2. The Gassaway Mansion. Filled with the exuberance and prosperity of the roaring 20's, the Gassaway Mansion is the perfect facility for your wedding and reception...The Gassaway Mansion is the largest house in the Upstate, 22,000 square feet, and is listed on the National Register of Historic Places. (Submitted on February 3, 2009, by Brian Scott of Anderson, South Carolina.) 

3. Greenville, SC: Gassaway Mansion Completed in 1925. Greenville's Gassaway Mansion was completed in 1925, built in part by stones from the old Vardry McBee grist mill that dates back to 1776 (additional stones were brought in and treated to match). (Submitted on February 3, 2009, by Brian Scott of Anderson, South Carolina.) 
 
Additional comments.
1. Spotlight on The Gassaway Mansion
Construction on The Gassaway Mansion began in 1919, and was completed in 1925 by Walter and Minnie Quinn Gassaway. Walter was one of the founding fathers of the textile industry in the Upstate, and Minnie Quinn managed the Ottaray Hotel for Walter Gassaway, which is where the Hyatt stands now in Greenville.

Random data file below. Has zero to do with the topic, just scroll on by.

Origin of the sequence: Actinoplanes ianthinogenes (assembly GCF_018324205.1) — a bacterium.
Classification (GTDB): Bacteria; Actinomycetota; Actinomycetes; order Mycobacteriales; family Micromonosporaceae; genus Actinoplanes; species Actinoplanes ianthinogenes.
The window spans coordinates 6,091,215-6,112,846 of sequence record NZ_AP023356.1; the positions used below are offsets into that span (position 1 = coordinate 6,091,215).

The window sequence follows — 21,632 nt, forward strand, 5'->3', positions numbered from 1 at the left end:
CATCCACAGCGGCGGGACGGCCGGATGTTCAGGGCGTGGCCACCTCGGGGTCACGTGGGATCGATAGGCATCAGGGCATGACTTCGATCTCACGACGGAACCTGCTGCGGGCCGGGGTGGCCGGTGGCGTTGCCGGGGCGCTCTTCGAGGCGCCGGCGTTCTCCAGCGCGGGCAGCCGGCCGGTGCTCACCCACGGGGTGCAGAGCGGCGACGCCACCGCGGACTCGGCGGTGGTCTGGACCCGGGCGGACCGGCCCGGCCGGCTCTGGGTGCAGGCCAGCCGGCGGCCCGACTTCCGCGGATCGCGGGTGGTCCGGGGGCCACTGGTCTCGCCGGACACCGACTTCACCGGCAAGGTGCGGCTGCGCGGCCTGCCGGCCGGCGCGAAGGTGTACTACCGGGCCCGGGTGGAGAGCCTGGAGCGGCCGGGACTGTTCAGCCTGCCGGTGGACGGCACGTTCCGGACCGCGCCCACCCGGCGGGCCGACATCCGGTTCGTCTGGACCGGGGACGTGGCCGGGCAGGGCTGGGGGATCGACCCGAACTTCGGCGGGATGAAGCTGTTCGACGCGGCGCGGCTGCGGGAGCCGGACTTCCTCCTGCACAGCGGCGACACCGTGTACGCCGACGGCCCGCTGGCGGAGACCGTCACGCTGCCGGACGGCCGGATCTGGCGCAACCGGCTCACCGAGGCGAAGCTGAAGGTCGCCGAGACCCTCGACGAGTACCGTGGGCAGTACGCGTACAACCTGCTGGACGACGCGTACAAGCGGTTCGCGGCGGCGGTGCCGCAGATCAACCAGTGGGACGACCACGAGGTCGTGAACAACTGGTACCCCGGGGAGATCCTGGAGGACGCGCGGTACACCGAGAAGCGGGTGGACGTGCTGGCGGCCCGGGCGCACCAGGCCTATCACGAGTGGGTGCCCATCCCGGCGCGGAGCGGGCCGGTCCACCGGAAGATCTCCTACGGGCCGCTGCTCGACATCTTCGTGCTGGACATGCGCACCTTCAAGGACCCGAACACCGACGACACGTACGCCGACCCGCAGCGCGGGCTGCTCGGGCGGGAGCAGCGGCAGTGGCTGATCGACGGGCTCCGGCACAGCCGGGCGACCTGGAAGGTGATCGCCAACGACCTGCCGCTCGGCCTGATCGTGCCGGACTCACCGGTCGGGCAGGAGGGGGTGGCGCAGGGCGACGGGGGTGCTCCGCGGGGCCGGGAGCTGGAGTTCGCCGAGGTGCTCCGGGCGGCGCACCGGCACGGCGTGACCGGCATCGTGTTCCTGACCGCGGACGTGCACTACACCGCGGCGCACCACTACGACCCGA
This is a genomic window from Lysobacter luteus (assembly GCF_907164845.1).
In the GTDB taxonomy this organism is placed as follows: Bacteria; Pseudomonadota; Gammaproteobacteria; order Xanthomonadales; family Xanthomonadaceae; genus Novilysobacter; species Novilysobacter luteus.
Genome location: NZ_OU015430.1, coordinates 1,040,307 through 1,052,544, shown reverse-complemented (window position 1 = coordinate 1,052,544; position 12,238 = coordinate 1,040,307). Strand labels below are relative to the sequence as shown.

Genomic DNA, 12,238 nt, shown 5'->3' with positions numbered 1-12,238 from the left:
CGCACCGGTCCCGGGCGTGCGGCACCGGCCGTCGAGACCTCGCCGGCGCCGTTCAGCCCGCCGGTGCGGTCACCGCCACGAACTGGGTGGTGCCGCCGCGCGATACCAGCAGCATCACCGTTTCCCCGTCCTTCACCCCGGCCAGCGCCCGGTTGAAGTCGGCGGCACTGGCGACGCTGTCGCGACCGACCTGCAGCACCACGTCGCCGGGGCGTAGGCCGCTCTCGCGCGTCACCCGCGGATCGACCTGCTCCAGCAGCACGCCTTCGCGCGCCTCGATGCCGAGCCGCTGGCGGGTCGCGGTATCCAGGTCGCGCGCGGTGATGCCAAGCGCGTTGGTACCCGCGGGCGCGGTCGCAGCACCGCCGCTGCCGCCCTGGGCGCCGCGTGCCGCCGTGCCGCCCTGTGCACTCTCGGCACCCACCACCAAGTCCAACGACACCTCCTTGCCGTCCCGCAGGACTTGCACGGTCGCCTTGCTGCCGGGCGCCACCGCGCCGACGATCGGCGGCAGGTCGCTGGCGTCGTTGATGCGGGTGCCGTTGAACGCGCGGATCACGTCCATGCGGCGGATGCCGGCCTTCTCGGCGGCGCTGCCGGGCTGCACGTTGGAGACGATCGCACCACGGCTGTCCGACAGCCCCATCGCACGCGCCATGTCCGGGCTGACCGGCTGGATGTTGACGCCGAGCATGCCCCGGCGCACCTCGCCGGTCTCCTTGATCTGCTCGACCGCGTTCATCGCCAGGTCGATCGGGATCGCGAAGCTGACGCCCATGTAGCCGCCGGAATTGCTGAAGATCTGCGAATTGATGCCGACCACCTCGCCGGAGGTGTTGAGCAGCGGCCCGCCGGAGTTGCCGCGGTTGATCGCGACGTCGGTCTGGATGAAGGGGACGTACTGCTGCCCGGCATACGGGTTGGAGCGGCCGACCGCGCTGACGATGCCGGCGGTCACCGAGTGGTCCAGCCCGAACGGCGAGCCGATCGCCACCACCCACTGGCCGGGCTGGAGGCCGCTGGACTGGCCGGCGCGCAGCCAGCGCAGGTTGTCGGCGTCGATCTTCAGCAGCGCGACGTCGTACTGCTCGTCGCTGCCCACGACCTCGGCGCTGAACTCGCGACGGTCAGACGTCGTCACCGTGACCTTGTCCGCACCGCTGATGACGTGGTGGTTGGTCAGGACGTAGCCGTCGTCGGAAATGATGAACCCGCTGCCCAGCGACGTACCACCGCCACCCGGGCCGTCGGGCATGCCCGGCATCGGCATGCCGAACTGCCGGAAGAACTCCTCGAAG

Walter and Minnie lived
Gassaway Mansion (Isaqueena) - <br>South Side Photo, Click for full size
By Brian Scott, February 2, 2009
3. Gassaway Mansion (Isaqueena) -
South Side
From the National Register nomination form: "A truly unigue building, the mansion is an eclectic combination of architectural styles which represents the wealth of Greenville in the 1920s."
in the Ottaray hotel for several years, and eventually had a baby girl. At this point, they decided to build a 22,000 square foot mansion on land one mile from Main Street in Greenville. Through a unique use of a combination of materials and architectural designs, the Gassaway family created a one-of-a-kind mansion, which they named “Isaqueena”. (Source: upstatebrides.com: Spotlight on The Gassaway Mansion http://www.upstatebrides.com/index.php?option=com_content&view=category&layout=blog&id=42&Itemid=148.)
    — Submitted February 3, 2009, by Brian Scott of Anderson, South Carolina.

2. About the Gassaway Mansion